From empires past to nation state: Figurative public statues in Istanbul

Faik Gür, Melis Taner, Deniz Türker

Research output: Chapter in Book/Report/Conference proceedingChapter

Abstract

Statues, landmarks, and monumental architecture visibly mark and inscribe meaning into urban space. This is true everywhere, but it is particularly striking in Istanbul. When the Ottoman Turks conquered Constantinople in the fifteenth century, they encountered a city with a rich and layered history stretching back over 2,000 years, where statues had always been important in propagating and legitimizing imperial power. Nineteenth-century governors and, subsequently, khedives of Egypt more readily accepted figural sculpture, especially to assert their political legitimacy in the public arena. The Hamidian regime also encouraged the erection of monuments in the capital and elsewhere to affirm diplomatic alliances that sealed economic partnerships and postwar treaties. Taksim Square came to represent the new and the national in Istanbul as opposed to Sultanahmet and Beyazit, the squares of the imperial past, as the new regime evolved into a coherent political body implementing top down modernization for the sake of building a modern secular nation-state.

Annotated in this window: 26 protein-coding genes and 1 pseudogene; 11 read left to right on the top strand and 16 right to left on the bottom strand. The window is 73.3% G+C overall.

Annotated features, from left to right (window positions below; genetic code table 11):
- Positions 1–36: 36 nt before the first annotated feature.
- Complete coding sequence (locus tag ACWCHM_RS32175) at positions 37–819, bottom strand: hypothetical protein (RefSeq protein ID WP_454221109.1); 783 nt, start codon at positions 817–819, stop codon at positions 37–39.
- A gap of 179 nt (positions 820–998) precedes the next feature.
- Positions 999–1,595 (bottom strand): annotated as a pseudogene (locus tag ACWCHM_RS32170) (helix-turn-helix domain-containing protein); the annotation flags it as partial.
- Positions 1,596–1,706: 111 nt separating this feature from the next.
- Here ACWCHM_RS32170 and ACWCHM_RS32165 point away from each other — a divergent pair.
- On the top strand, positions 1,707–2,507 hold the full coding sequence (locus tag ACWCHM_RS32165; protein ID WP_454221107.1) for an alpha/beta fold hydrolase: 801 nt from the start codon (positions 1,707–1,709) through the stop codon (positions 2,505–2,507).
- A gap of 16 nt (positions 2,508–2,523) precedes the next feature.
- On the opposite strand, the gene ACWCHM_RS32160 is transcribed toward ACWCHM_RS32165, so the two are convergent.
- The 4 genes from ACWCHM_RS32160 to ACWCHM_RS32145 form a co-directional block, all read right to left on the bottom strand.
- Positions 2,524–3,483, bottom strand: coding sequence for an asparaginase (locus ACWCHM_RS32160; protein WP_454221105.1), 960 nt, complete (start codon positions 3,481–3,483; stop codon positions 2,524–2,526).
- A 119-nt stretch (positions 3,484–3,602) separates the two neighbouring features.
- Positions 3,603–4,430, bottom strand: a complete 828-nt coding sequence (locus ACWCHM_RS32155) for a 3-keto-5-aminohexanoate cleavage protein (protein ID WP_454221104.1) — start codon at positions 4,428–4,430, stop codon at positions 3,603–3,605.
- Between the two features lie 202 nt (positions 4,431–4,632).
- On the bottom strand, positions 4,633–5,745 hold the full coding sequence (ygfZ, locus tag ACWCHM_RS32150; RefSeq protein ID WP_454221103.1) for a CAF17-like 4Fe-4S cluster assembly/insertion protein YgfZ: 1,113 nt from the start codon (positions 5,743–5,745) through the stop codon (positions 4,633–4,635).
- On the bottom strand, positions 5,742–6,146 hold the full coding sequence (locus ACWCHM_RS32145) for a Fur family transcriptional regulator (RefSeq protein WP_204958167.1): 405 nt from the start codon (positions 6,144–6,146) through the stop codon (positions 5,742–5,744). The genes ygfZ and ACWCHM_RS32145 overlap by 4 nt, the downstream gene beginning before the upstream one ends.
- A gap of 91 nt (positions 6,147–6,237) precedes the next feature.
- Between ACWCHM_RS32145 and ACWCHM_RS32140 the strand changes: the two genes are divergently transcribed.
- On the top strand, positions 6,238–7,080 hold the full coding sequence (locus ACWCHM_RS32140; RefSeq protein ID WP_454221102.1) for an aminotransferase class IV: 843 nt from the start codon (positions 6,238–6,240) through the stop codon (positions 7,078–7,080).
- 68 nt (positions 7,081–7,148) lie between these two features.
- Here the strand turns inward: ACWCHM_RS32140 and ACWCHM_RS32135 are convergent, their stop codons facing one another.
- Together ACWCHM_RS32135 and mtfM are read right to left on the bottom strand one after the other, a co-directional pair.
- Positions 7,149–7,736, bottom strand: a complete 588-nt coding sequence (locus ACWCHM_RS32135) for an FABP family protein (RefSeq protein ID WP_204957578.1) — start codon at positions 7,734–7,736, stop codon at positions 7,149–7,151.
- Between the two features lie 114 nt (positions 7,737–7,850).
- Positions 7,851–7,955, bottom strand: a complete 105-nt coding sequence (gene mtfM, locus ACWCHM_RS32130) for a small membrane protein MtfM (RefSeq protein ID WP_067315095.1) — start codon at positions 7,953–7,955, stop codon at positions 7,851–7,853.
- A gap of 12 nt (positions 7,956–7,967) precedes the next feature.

Original languageEnglish (US)
Title of host publicationPublic Statues Across Time and Cultures
PublisherTaylor and Francis
Pages226-256
Number of pages31
ISBN (Electronic)9781000368246
ISBN (Print)9780367416386
DOIs
StatePublished - Apr 8 2021
Externally publishedYes

All Science Journal Classification (ASJC) codes

  • Arts and Humanities(all)

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